how highly Ozick saw her mother. Characterizing Rosa after her mother, Rosa is definitely
observant of the moral upbringing her children lack. She notes to herself as she saw, “[that]
Katie Logan
December 9, 2014
Blue Section
Stella’s heart was cold” (528). Rosa definitely senses the generosity that her children lack
because her generosity is such a prominent part of her character in this time of hardship. This is
seen when Stella takes Magna’s blanket from her. It is significant because the blanket is such an
important part of Magna that the distress of losing it causes her to die (528). Ozick wrote Rosa’s
character in reflection of her mother’s strong, positive qualities.
The grief Ozick expresses through the plot of the story exemplifies her exposure to
Jewish Anti-Semitism. Ozick related herself to Jewish people whom endured the Holocaust as
she was the victim of Anti-Semitism in her neighborhood in the Bronx, New York as a child.
Even though she might not have been aware of the prominent Anti-Semitic people in American
culture, she said in an interview with “The Morning News” that she could sense their effect on
her culture through how she was treated (Birnbaum). In her community, “She remembers having
stones thrown at her and being called a Christ-killer as she ran past the two churches in her
neighborhood” (Hyman, Moore). This upsetting memory stuck with her in writing “The Shawl”
as it can be seen through her word choice and structure. She writes, “They were in a place
without pity, all pity was annihilated in Rosa, she looked at Stella’s bones without pity” (527).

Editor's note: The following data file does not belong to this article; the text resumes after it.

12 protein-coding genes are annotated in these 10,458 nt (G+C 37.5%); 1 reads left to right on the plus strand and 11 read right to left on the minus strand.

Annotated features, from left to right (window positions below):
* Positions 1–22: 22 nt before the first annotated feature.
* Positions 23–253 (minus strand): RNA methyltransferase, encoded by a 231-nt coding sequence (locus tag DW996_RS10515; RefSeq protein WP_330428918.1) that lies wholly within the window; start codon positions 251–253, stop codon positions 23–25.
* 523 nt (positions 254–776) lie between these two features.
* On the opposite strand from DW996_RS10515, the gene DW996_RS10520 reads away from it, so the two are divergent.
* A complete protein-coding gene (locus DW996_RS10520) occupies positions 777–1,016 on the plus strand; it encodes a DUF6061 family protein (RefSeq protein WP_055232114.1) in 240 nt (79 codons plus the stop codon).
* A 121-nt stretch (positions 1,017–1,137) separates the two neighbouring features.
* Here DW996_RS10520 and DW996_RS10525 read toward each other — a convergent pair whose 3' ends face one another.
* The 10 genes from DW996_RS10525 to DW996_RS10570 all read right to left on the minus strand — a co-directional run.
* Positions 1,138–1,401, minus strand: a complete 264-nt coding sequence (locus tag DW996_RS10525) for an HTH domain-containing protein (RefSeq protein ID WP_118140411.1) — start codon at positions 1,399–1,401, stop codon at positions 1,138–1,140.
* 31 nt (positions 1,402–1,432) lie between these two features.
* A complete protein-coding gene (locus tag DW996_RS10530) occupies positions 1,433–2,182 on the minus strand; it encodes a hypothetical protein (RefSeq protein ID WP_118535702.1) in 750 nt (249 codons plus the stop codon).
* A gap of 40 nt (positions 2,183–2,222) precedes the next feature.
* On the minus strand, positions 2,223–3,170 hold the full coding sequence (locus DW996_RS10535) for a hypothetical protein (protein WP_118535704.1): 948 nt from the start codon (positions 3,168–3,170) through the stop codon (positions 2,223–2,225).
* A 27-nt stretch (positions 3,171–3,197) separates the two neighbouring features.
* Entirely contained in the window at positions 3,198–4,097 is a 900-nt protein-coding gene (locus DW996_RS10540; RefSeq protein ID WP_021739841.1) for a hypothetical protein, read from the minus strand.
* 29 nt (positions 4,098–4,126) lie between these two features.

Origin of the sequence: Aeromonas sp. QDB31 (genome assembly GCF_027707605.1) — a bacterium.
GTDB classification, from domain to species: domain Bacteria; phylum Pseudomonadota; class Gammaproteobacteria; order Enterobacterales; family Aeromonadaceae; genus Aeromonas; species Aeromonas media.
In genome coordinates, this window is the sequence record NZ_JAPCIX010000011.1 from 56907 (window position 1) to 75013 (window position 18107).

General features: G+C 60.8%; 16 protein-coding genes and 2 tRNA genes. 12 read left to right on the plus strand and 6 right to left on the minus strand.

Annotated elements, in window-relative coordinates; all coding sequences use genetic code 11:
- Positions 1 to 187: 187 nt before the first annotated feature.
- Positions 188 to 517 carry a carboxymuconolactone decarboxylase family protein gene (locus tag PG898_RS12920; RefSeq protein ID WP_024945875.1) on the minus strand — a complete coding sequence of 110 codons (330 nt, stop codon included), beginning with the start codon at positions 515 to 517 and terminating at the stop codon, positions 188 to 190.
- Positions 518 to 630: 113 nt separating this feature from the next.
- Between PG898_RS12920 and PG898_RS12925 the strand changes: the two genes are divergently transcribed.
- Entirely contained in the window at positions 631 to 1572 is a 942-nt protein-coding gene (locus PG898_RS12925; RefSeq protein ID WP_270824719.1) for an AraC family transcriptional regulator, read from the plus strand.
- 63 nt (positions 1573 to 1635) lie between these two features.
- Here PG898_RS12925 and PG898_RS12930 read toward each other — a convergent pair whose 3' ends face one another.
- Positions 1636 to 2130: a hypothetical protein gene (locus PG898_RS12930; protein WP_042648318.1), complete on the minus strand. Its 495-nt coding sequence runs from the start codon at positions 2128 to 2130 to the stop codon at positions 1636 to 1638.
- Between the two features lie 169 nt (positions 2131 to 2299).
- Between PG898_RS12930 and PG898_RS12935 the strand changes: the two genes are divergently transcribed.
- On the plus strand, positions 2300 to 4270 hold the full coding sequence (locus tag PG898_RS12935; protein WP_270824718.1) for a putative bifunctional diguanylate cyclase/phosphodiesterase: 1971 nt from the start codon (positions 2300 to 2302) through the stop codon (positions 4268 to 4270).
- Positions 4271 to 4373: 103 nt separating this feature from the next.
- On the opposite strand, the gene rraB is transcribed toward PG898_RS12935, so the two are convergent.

This lack of pity throughout the concentration camp that passes onto Rosa shows Ozick’s
passionate opposition to dehumanization in any form. The anti-Semitism that she experienced as
a child stands for a small slight understanding to the grief of the Jewish community in Europe
during the Holocaust. Her belief continues when she writes, “…if she ran, they would shoot, and
if she tried to pick up the sticks of Magda’s body, they would shoot, and if she let the wolf’s
screech ascending now through the ladder of her skeleton body, they would shoot…” (530). This
also shows dehumanization in the camp as there is no sympathy given by guards or inmates alike
to Rosa in losing her child. In writing this, she means for readers to feel grief, a common
emotion that most people experience in their lifetime. In expressing grief through her writing, the
hardships of the Holocaust become more relatable to both Jewish and non-Jewish people alike.
She says, “To be a writer is one thing; to be a Jew is another thing. To combine them is a third
thing” (Teicholz). Ozick’s exposure to Jewish Anti-Semitism helps her to expose the hardships
of the Holocaust.
Work Cited:
"Cynthia Ozick." Interview by Robert Birnbaum. The Morning News. N.p., n.d. Web. 1 Dec.
2014. <>.
"Cynthia Ozick, The Art of Fiction No. 95." Interview by Tom Teicholz. Paris Review. N.p.,
2014. Web. 9 Oct. 2014.
< >.
Hyman, Paula, and Deborah Dash Moore. Cynthia Ozick. Jewish Virtual Library. AmericanIsraeli Cooperative Enterprise, 2014. Web. 10 Oct. 2014.
< >.
Lowin, Joseph. "Cynthia Ozick." Jewish Women: A Comprehensive Historical Encyclopedia. 20
March 2009. Jewish Women's Archive. (Viewed on October 13, 2014) < >.
Katie Logan
December 9, 2014
Blue Section
Ozick, Cynthia. "The Shawl." The Oxford Book of American Short Stories. Second ed. New
York: Oxford UP, 2013. 525-30. Print.
You may have anywhere from 3-4 topic sentences.
You need at least 2 quotes from the text and at least 2 quotes from at least 2 outside sources.